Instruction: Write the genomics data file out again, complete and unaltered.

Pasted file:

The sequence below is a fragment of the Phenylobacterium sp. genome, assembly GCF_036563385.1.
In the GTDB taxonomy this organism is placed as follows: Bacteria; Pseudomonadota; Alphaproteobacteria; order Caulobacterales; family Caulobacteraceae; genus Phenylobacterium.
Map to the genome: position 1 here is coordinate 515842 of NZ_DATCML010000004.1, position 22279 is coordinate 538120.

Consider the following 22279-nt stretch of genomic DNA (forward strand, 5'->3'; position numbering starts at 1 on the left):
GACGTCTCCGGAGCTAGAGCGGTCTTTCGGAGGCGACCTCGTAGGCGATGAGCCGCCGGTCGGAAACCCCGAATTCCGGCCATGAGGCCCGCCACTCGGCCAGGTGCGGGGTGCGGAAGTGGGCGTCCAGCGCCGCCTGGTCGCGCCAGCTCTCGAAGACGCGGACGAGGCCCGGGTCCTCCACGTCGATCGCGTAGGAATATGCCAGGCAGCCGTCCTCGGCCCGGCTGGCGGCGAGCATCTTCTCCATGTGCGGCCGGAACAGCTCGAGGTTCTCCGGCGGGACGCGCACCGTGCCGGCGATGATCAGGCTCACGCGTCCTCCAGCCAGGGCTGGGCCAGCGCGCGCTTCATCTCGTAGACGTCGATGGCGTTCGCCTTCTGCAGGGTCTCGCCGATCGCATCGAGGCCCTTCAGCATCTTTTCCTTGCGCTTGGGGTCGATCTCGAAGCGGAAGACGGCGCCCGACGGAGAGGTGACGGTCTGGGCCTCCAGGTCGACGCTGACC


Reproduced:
The sequence below is a fragment of the Phenylobacterium sp. genome, assembly GCF_036563385.1.
In the GTDB taxonomy this organism is placed as follows: Bacteria; Pseudomonadota; Alphaproteobacteria; order Caulobacterales; family Caulobacteraceae; genus Phenylobacterium.
Map to the genome: position 1 here is coordinate 515842 of NZ_DATCML010000004.1, position 22279 is coordinate 538120.

Consider the following 22279-nt stretch of genomic DNA (forward strand, 5'->3'; position numbering starts at 1 on the left):
GACGTCTCCGGAGCTAGAGCGGTCTTTCGGAGGCGACCTCGTAGGCGATGAGCCGCCGGTCGGAAACCCCGAATTCCGGCCATGAGGCCCGCCACTCGGCCAGGTGCGGGGTGCGGAAGTGGGCGTCCAGCGCCGCCTGGTCGCGCCAGCTCTCGAAGACGCGGACGAGGCCCGGGTCCTCCACGTCGATCGCGTAGGAATATGCCAGGCAGCCGTCCTCGGCCCGGCTGGCGGCGAGCATCTTCTCCATGTGCGGCCGGAACAGCTCGAGGTTCTCCGGCGGGACGCGCACCGTGCCGGCGATGATCAGGCTCACGCGTCCTCCAGCCAGGGCTGGGCCAGCGCGCGCTTCATCTCGTAGACGTCGATGGCGTTCGCCTTCTGCAGGGTCTCGCCGATCGCATCGAGGCCCTTCAGCATCTTTTCCTTGCGCTTGGGGTCGATCTCGAAGCGGAAGACGGCGCCCGACGGAGAGGTGACGGTCTGGGCCTCCAGGTCGACGCTGACC